Why Should I Learn TypeScript?

I was one of the first people to be introduced to TypeScript. Microsoft invited me up to their headquarters a few years ago and spent a few days orienting me on this new, excellent, language.

Before I got heavy into JavaScript, I was a C# developer. So they may have invited me to the preview because they were trying to help C# developers make the transition to JavaScript, via TypeScript. In fact, this may be the reason they invented TypeScript in the first place. But this is purely speculation.

Recently, as I was giving a presentation at a Microsoft conference, one of the attendees asked me why it was so important to learn TypeScript? Why is Microsoft pushing it so hard? Why should he learn it?

In this post, I will share a few of the reasons I think TypeScript is fantastic.

TypeScript is Required for Modern SharePoint Framework Web Parts and Extensions

You will have to learn TypeScript (at least the basics) to be able to create anything with the SharePoint Framework. True, you can do almost everything in JavaScript — after you have wired up the essential web part components, but I think it is better to use TypeScript in all of your web part and extension code.

TypeScript Allows for Static Typing

Why is static typing so important? Because it allows you to catch your type errors when you are coding. Or at least, when the solution is bundled. Not at runtime! Here is a simple example.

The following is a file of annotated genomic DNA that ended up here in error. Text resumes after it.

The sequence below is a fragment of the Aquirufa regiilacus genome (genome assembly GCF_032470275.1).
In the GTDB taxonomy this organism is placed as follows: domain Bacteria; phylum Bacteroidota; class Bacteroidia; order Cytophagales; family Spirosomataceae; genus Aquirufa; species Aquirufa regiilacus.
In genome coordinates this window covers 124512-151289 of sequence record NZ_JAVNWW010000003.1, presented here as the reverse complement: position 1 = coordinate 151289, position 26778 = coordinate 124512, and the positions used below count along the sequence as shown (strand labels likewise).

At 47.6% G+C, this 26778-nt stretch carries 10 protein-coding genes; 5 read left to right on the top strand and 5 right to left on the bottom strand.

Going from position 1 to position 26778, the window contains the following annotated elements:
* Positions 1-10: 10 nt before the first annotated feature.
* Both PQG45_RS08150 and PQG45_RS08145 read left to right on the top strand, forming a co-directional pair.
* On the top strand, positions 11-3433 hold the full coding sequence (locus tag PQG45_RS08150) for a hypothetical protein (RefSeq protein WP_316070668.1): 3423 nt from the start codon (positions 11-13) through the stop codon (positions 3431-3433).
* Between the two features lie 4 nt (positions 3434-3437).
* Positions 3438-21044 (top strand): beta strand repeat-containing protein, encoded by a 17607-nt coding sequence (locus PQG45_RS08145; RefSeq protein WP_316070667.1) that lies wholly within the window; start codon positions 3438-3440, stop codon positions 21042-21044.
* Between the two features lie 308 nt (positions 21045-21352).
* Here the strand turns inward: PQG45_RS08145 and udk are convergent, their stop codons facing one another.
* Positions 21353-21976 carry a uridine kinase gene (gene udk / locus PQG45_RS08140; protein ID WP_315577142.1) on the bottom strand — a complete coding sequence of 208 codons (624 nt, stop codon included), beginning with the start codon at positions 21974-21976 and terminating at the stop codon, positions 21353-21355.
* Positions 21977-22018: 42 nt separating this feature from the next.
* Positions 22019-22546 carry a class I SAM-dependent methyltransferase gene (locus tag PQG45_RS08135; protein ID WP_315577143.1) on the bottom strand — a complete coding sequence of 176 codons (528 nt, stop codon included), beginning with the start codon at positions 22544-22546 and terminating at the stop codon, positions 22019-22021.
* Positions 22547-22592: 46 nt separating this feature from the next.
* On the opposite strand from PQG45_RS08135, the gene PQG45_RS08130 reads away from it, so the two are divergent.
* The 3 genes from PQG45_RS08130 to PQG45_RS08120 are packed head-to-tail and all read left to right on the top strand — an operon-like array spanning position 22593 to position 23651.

The following is perfectly valid JavaScript. Your IDE will not let you know there are any problems. But you might get very awkward results, and maybe even an error, at runtime.

Enter the power of static typing available in TypeScript. Notice how the intent of the following code is immediately more clear just by adding strong typing:

Let’s say you leave the company without transferring the knowledge of this method to the developer that proceeds you. As the next developer to come along, I immediately know that this method requires two numbers to be passed in and that the result will be a number. Also, I don’t need any ridiculous commenting to communicate something so basic, because the comments are built into the code!

More importantly, when I try to call the method with the wrong type of data, my IDE will immediately tell me there is a problem.

Cool huh? But maybe that’s not enough to tempt you to embrace TypeScript fully. Here is another reason. Let’s say you want your code to take advantage of interfaces or inheritance or polymorphism, etc.

TypeScript Makes Your Code More Object Oriented

I will use a simple example of interfaces. Let’s say you want to create objects that implement an interface, just like in C# and Java. You can do that with TypeScript

Here is an interface that defines the type of object that will be returned with search results, and is specific to your organization. For example, here is how we want our workforce search results to be composed.

Now that I have defined the interface, I can use it to transform the data that I get from calls to the search API.

In the code above, I am using the array.map function to transform the search results from the search API to implement the IWorkforceSearchResults interface. Using the interface allows me to access all of the properties in the interface, such as Title, FileExtension, etc.

TypeScript also allows you to do cool things like creating mock services.

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